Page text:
Ken’s novels, Widow’s Walk and Memoirs From the Asylum are published by All Things That Matter Press.
To learn more about Ken’s writing visit: 



Mason Canyon said...

Ken, you make a good point about writing the season in a story. As a reader we do respond without ever thinking about it. A few changes here and there can turn a story completely around. Wishing you much success with your writing.

Sia, thanks for the introduction to Ken.

Thoughts in Progress
Freelance Editing By Mason

~Sia McKye~ said...

Welcome to Over Coffee, Ken.

I do use seasons when I write. Reminders of the season? Things associated with the season I'm writing about. Clothes, music, events. Like you say, you can't hammer the reader over the head with constant weather reports so you have to look for other thing to remind them.

Enid Wilson said...

Good advice. My editor is from USA and she often questions my scene setting. In Sydney, we associate hot beach party with Christmas and so on. It often confuses her.

Chemical Fusion

Tonya Kappes said...

I always pick a season for each of my novels. I think it adds to the feel of the book. I will add specific seasonal flowers, sports, activities to get the reader into the mood.
Thanks for having Ken!!

Jo said...

As a reader, I had never realised the importance of setting seasons when you write, I'm afraid it is something I have always taken in stride and not really paid attention to. As you mentioned though, some writers do over do scene setting whether it be the weather, the season or the place.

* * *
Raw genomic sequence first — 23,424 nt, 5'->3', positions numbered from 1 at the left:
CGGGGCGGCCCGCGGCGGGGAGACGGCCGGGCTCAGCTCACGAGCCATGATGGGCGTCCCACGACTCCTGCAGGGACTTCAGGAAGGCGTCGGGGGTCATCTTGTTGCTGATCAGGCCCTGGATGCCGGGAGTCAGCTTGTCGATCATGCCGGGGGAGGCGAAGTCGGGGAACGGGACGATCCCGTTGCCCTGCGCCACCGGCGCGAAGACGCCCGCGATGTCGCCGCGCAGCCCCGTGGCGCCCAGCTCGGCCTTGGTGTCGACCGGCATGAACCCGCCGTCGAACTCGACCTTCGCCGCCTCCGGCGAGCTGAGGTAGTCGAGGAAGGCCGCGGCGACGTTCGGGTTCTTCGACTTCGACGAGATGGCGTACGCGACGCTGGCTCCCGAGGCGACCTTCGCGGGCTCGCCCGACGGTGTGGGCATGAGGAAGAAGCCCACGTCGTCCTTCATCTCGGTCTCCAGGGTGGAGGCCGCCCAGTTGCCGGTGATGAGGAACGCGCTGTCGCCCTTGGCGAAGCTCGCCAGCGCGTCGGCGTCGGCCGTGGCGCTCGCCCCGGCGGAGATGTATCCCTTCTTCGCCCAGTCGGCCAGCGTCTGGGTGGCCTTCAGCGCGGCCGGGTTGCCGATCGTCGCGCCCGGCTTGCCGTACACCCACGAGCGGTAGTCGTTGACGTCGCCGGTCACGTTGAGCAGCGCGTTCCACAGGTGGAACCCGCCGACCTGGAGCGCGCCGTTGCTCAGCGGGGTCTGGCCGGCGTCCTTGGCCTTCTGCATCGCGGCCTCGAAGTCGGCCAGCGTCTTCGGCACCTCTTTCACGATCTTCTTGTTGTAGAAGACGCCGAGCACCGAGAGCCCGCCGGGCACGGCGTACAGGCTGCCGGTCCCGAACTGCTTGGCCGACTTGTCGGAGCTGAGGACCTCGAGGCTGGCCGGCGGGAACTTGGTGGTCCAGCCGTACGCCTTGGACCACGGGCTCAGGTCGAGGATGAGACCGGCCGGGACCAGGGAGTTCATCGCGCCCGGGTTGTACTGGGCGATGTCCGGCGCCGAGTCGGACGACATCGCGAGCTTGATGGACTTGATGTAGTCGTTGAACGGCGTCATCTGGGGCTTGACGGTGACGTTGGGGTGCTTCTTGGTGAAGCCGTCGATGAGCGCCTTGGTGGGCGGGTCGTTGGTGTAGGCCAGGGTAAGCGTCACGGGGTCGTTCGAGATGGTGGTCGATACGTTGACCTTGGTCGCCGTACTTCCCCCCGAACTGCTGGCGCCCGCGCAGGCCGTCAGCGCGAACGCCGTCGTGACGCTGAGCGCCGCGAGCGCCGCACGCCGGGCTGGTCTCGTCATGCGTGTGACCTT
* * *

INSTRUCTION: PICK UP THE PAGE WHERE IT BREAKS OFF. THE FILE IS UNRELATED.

~Sia McKye~ said...

Enid, I can see where the confusion would come in, lol! Christmas is cold and either snowy or wet here. Some how the idea of sun, sand and beaches don't quite = Christmas...

~Sia McKye~ said...

I have an appointment out so I'll catch y'all later.

Alex J. Cavanaugh said...

Interesting the changes a few words made. Few seasons in space (other than 'room temperature' on a spaceship) but I did have to depict summer in the desert for my upcoming book and make it annoying.

Kat Sheridan said...

Enid, the snowy, cold winter thing is only true if you live in the northern part of the US, but has somehow become some sort of universal image. I spend my winters in the south, where it's nearly always warm and sunny all winter. The same is true of parts of the western US.

Kenneth, you make good points about scene setting. I write dark gothics. I once had a critic suggest I open the story on a sunny afternoon at a picnic or something, just to be "original". Le sigh. It might be original, but it would set the wrong tone entirely.